From then, how long did it take to get up and running?
Matt: A full year. We signed our lease in August and it was a little more than a year to release the brand -- the distillery is the primary focus, this FDR [Federal Distilling] is just an awesome secondary business that just kind of happened. Stateside is the focal point of our whole organization, and from the day we started doing all of the engineering, it was a year before we released the brand. We “opened" in November of 2015.
Bryan: We had contractors help with some of the heavy work but we did a lot of it ourselves. We laid all the pipes and how the system works, basically all of the engineering of the building. We also did all of the terrible work you never want to do -- power washing, painting... I never want to paint again in my life.
Almost a year since then, how's business going?
Matt: Right now, we’re producing about 5,000 bottles a month, currently distributing around PA, and we just started selling in some stores in Jersey. Our rep, Fedway, has been killing it for us. And we’re probably in around 90% of the restaurants around the city. And maybe 50-60 places that make cocktails specifically with our vodka.
What are the grand plans for Stateside?
Bryan: Matt will tell you he wants world domination, or to make enough money to buy jet packs. We will go everywhere in the US, but we want to make sure that we have the right penetration in each market before expanding too quickly. Play small ball until we feel comfortable enough to expand.
"He wants world domination, or to make enough money to buy jet packs."
What makes Stateside the best vodka you can get in Philly?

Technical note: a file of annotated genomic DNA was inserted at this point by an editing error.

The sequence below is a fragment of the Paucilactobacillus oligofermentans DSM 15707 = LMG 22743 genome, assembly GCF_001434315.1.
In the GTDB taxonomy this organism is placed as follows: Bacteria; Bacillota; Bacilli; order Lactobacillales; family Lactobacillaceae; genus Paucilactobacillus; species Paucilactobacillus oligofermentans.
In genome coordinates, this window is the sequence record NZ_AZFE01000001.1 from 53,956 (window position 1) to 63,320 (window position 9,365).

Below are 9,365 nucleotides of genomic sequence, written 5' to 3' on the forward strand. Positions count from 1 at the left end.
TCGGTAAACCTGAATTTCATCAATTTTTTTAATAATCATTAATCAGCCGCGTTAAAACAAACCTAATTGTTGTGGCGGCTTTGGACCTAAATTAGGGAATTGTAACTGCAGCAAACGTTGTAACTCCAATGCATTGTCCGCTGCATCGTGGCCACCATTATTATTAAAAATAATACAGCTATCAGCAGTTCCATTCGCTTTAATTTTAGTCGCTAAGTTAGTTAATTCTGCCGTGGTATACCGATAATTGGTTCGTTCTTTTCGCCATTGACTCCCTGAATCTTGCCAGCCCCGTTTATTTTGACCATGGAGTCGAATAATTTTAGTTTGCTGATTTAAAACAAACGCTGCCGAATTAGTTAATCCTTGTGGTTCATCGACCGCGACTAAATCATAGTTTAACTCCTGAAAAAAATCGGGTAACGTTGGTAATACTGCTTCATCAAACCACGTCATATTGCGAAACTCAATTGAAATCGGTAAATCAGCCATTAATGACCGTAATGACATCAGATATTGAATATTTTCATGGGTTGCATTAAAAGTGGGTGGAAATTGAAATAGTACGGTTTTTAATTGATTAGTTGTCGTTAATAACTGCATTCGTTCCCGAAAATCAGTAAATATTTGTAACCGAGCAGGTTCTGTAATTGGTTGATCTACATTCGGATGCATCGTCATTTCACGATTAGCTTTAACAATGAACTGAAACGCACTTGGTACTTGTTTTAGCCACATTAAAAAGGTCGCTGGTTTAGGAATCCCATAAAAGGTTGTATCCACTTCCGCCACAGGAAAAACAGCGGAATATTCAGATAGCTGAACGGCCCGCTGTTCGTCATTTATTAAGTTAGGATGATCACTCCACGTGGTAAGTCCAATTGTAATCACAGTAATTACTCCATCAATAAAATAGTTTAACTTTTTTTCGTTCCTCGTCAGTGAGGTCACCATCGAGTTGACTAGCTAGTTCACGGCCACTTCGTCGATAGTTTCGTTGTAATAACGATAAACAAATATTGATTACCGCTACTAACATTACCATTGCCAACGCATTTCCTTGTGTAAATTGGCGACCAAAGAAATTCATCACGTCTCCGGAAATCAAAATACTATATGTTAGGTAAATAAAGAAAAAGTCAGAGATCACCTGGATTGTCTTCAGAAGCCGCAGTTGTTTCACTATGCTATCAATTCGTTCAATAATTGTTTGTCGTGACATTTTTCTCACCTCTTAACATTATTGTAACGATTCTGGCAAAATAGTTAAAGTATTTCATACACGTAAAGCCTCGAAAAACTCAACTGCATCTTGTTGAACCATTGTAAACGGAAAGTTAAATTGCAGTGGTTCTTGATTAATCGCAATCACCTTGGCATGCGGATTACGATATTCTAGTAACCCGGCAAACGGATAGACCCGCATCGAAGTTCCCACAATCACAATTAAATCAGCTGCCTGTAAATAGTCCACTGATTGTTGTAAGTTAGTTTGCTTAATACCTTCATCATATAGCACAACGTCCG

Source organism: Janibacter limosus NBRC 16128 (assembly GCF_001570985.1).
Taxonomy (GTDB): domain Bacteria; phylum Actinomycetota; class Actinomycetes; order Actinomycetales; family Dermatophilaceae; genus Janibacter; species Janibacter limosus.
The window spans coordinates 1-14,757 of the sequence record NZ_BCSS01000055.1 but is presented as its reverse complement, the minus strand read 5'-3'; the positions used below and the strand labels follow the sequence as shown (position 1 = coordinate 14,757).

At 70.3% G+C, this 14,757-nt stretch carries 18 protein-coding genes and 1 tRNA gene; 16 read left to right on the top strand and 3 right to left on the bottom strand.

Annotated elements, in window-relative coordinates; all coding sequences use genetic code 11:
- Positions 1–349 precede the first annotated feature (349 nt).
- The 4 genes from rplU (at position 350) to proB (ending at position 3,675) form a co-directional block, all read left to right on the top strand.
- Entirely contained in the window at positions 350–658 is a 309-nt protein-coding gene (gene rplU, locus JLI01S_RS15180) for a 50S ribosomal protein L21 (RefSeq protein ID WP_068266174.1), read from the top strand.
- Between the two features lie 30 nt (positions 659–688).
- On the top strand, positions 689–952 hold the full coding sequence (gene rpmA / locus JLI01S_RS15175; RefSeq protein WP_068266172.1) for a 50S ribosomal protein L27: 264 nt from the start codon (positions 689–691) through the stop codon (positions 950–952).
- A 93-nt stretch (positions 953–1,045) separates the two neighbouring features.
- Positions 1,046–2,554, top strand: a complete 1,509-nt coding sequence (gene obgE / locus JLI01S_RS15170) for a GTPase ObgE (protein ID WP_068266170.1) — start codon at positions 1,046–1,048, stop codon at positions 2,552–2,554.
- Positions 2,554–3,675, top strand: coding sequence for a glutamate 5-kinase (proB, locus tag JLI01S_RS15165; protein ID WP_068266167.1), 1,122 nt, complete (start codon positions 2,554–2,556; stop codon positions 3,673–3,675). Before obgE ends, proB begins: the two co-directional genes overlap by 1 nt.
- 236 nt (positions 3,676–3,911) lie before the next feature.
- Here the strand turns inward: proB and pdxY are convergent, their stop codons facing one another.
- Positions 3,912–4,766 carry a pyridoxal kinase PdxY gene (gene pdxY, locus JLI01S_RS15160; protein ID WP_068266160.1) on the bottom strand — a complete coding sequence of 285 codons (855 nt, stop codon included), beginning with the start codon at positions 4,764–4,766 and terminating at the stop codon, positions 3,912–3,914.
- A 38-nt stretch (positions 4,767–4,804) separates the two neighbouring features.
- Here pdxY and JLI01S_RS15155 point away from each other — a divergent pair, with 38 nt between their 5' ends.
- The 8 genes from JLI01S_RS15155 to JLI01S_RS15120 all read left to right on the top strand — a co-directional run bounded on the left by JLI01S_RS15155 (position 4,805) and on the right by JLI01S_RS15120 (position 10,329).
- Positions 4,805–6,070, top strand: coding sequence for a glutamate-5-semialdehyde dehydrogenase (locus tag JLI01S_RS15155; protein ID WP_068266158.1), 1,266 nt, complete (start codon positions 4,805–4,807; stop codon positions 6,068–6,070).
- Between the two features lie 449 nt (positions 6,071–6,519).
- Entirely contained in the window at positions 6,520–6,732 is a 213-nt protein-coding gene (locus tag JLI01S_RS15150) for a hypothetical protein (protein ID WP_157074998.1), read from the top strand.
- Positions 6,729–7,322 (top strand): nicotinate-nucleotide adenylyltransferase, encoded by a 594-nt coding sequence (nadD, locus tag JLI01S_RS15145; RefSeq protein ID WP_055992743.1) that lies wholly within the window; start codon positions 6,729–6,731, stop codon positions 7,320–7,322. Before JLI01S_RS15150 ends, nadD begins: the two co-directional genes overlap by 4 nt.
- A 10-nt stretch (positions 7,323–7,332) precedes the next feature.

Matt: It’s the taste component. There’s a lot of different things when it comes to competing in the vodka industry; it’s really a fierce battle. It comes down to everything -- you walk into a store and have never seen Stateside before, but see it on the shelf. The first thing you will do is qualify if it’s an attractive package, so it’s package design. Then you’re going to look at the price and compare it to other vodkas. And then you’re going to taste it. It’s all three that are going to determine if it’s going to move and we think we’ve hit them all -- we’ve won awards for packaging, we’re priced competitively to the Ketel and Tito's, and the taste component, we go to great lengths in the distilling to create a vodka that has a great taste profile. You can drink it on the rocks with no problem at all. And even the water quality -- we have spent years on water.
Are you using Philly water for this?
Matt: Yeah. Good ol' Schuylkill punch, produces three-eyed fish [laughs]. But we have a 12-step water filter that basically reduces it to pure H20. We put a proprietary blend of minerals back into the water supply, so every bottle of Stateside has an electrolyte composition that makes it very similar to Gatorade or Smartwater. It gives it a good mouthfeel, rounds out the palate, and electrolytes are also good for cellular hydration, which helps to combat hangovers. You can never produce an alcohol that won’t lead to a hangover, but our goal was to create something where you could have a few glasses and wouldn’t feel destroyed the next day. We think we’ve done that.